Part 5: Performance and Volume https://youtu.be/WaekYMX519I
Part 6: Microphones looked at https://youtu.be/gcVYx3ZSrfs
Part 7: Microphones listened to https://youtu.be/607ijxEw7mU
Part 8: Noise Reduction Using Audacity https://youtu.be/KsFkmvF-9d0
Part 9: Avoiding Pops https://youtu.be/zPpz1qv0XSk
Part 10: Recording and Marking Mistakes https://youtu.be/G_ceO3YmcM8
Part 11: Editing Marked Speech https://youtu.be/la87iCO7HeI
Part 12: Recording Dramatic Works https://youtu.be/ZuRKu9s9Krw
Part 13: Introduction to the Librivox forum https://youtu.be/ukGUc_Cyr0o
Part 14: Participating in Librivox https://youtu.be/_gCcMGey04E
Part 15: Case Study (Poem) https://youtu.be/41sr_VC1Qxo
Part 16: Case Study 2 (Dramatic Reading) https://youtu.be/GBIAd469vnM
My Librivox-related YouTube series starts here: Part 0: Introduction. https://youtu.be/pMHYycgA5VU
...
Part 15: Case Study (Poem) https://youtu.be/41sr_VC1Qxo
Part 16: Case Study 2 (Dramatic Reading) https://youtu.be/GBIAd469vnM

Falcon
Posts: 23
Joined: May 30th, 2020, 2:41 pm

Post by Falcon » June 26th, 2020, 9:24 pm

Adrian, thank you so much for your help in this. I have cleaned up and uploaded the 1 minute test as instructed, and I look forward to your feedback.

Warm regards,

Falcon

Falcon
Posts: 23
Joined: May 30th, 2020, 2:41 pm

Post by Falcon » June 26th, 2020, 9:26 pm


adrianstephens
Posts: 968
Joined: August 27th, 2019, 5:06 am
Location: Cambridge UK
Contact:

Post by adrianstephens » June 26th, 2020, 10:47 pm

Hello Falcon,

The background noise is now inaudible. You've done all you need to with the post processing.

A couple of other comments on this recording.
You would not want to read 4000 words on the victorian understanding of the chemistry of cheese (one of the projects I did recently) at the same
rate you read this test piece. There's a balance to be found between keeping your listener engaged and speaking clearly. For prose, you'd want to
speak more quickly. For poetry, there is a place for more deliberate speech.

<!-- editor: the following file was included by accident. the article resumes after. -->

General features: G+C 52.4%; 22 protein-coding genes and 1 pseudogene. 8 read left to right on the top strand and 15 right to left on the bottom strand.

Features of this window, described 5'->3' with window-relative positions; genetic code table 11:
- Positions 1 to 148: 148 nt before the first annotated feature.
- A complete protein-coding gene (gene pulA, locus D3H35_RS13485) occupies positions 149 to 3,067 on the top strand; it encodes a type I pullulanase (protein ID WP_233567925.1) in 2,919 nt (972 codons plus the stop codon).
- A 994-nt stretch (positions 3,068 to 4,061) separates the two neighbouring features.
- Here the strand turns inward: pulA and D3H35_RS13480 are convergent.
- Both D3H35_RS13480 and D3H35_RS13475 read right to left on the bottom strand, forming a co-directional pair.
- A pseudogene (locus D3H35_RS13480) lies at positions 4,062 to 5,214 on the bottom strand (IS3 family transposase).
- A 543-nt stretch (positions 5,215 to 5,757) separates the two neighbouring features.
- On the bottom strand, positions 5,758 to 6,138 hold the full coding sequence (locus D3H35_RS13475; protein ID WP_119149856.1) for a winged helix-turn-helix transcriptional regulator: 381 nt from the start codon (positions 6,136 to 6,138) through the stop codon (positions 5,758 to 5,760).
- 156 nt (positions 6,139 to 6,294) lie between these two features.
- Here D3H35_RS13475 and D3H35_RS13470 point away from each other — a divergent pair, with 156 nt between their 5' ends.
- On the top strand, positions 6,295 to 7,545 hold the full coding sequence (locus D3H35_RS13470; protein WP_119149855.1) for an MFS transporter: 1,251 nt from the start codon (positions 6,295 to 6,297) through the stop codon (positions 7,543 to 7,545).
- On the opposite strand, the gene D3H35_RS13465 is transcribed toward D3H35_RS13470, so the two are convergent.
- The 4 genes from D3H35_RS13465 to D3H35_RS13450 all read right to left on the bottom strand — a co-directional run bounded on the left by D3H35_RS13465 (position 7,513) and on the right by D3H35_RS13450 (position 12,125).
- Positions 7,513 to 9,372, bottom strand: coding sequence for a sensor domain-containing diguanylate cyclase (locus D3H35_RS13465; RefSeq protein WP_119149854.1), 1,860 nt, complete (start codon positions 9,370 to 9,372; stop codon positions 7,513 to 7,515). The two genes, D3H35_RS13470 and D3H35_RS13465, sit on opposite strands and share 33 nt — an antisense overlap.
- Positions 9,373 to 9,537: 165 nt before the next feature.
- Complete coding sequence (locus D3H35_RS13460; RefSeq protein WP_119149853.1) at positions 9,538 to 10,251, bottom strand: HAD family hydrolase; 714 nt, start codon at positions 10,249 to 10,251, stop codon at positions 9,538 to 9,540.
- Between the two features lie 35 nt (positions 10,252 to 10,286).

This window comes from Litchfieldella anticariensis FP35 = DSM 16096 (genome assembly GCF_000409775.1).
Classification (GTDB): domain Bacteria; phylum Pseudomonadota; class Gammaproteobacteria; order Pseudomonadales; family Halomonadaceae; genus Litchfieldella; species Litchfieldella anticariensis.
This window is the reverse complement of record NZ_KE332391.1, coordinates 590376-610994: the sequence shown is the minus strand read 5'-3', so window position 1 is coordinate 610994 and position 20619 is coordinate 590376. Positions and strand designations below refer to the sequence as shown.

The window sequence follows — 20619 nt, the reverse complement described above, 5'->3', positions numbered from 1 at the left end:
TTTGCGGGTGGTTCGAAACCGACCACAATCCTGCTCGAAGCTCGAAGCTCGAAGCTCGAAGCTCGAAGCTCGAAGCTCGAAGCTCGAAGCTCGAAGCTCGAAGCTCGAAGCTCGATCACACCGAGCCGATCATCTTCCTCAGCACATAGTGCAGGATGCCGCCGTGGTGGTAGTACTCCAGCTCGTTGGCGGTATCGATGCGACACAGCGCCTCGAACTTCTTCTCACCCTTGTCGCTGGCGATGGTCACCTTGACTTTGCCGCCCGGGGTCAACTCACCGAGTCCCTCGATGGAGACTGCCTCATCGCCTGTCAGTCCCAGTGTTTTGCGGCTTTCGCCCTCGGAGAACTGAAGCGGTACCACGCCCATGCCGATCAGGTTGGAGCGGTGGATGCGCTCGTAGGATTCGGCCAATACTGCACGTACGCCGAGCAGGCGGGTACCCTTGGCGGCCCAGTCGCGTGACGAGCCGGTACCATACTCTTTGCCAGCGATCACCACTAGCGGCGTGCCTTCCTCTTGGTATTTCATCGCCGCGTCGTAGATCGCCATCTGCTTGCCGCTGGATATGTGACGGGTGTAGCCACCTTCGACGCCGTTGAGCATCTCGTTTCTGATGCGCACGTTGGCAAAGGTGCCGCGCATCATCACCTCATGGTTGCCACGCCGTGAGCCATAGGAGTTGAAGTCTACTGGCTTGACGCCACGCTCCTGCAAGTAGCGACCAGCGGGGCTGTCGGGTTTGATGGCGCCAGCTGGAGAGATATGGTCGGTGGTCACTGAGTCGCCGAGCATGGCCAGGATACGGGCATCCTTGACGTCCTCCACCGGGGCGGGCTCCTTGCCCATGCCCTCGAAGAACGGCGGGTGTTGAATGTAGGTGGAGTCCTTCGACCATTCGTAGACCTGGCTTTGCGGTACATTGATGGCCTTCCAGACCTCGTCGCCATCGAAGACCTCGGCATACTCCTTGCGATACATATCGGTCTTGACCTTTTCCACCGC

Your acoustic environment is quite hard, resulting in a noticable room echo. You can reduce this by speaking closer to the mic, and by changing your environment with soft furnishings. You might have heard of a "pillow fort" used by locked-in radio presenters. I use duvets and blankets hung from the ceiling of my recording shed.

I'm happy to listen to any tests you do. But I'd encourage you to start recording and work on technique in parallel.

Best Regards,
Adrian
My Librivox-related YouTube series starts here: Part 0: Introduction. https://youtu.be/pMHYycgA5VU
...
Part 15: Case Study (Poem) https://youtu.be/41sr_VC1Qxo
Part 16: Case Study 2 (Dramatic Reading) https://youtu.be/GBIAd469vnM

Falcon
Posts: 23
Joined: May 30th, 2020, 2:41 pm

Post by Falcon » June 27th, 2020, 7:38 am

Thank you, Adrian.

https://librivox.org/uploads/knotyouraveragejo/i_am.mp3

Care to give me some feedback?

Warm regards,

Falcon

adrianstephens
Posts: 968
Joined: August 27th, 2019, 5:06 am
Location: Cambridge UK
Contact:

Post by adrianstephens » June 28th, 2020, 6:50 am

Falcon wrote:
June 27th, 2020, 7:38 am
Thank you, Adrian.

https://librivox.org/uploads/knotyouraveragejo/i_am.mp3

Care to give me some feedback?

Warm regards,

Falcon
Very nice, Falcon. You have an exquisite voice and you read with great control.
Noise is under control. I can still hear some room echo, but it's not objectionable.


Please go and do some recording now!

Best Regards,
Adrian Stephens
My Librivox-related YouTube series starts here: Part 0: Introduction. https://youtu.be/pMHYycgA5VU
...
Part 15: Case Study (Poem) https://youtu.be/41sr_VC1Qxo
Part 16: Case Study 2 (Dramatic Reading) https://youtu.be/GBIAd469vnM